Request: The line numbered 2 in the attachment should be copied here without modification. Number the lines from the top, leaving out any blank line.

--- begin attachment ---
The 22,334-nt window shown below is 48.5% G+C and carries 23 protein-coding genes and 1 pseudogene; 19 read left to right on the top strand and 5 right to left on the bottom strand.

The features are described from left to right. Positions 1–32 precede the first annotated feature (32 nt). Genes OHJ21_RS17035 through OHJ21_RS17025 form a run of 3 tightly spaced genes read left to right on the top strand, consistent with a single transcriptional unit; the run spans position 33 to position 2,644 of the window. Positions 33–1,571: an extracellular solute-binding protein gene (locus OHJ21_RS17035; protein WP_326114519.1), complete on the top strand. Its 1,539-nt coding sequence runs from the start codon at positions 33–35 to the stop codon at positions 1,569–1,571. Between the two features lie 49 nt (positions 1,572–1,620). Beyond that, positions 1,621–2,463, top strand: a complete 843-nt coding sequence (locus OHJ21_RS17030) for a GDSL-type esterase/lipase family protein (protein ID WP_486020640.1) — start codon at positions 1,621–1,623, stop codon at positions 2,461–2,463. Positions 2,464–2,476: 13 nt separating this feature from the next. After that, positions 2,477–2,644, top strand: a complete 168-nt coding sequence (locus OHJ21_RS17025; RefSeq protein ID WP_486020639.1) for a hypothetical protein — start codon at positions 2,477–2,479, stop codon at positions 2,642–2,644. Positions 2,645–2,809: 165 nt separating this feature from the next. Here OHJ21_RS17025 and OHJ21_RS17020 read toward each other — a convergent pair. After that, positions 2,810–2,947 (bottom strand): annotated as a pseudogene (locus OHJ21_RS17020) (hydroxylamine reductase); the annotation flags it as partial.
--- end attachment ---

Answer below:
The features are described from left to right. Positions 1–32 precede the first annotated feature (32 nt). Genes OHJ21_RS17035 through OHJ21_RS17025 form a run of 3 tightly spaced genes read left to right on the top strand, consistent with a single transcriptional unit; the run spans position 33 to position 2,644 of the window. Positions 33–1,571: an extracellular solute-binding protein gene (locus OHJ21_RS17035; protein WP_326114519.1), complete on the top strand. Its 1,539-nt coding sequence runs from the start codon at positions 33–35 to the stop codon at positions 1,569–1,571. Between the two features lie 49 nt (positions 1,572–1,620). Beyond that, positions 1,621–2,463, top strand: a complete 843-nt coding sequence (locus OHJ21_RS17030) for a GDSL-type esterase/lipase family protein (protein ID WP_486020640.1) — start codon at positions 1,621–1,623, stop codon at positions 2,461–2,463. Positions 2,464–2,476: 13 nt separating this feature from the next. After that, positions 2,477–2,644, top strand: a complete 168-nt coding sequence (locus OHJ21_RS17025; RefSeq protein ID WP_486020639.1) for a hypothetical protein — start codon at positions 2,477–2,479, stop codon at positions 2,642–2,644. Positions 2,645–2,809: 165 nt separating this feature from the next. Here OHJ21_RS17025 and OHJ21_RS17020 read toward each other — a convergent pair. After that, positions 2,810–2,947 (bottom strand): annotated as a pseudogene (locus OHJ21_RS17020) (hydroxylamine reductase); the annotation flags it as partial.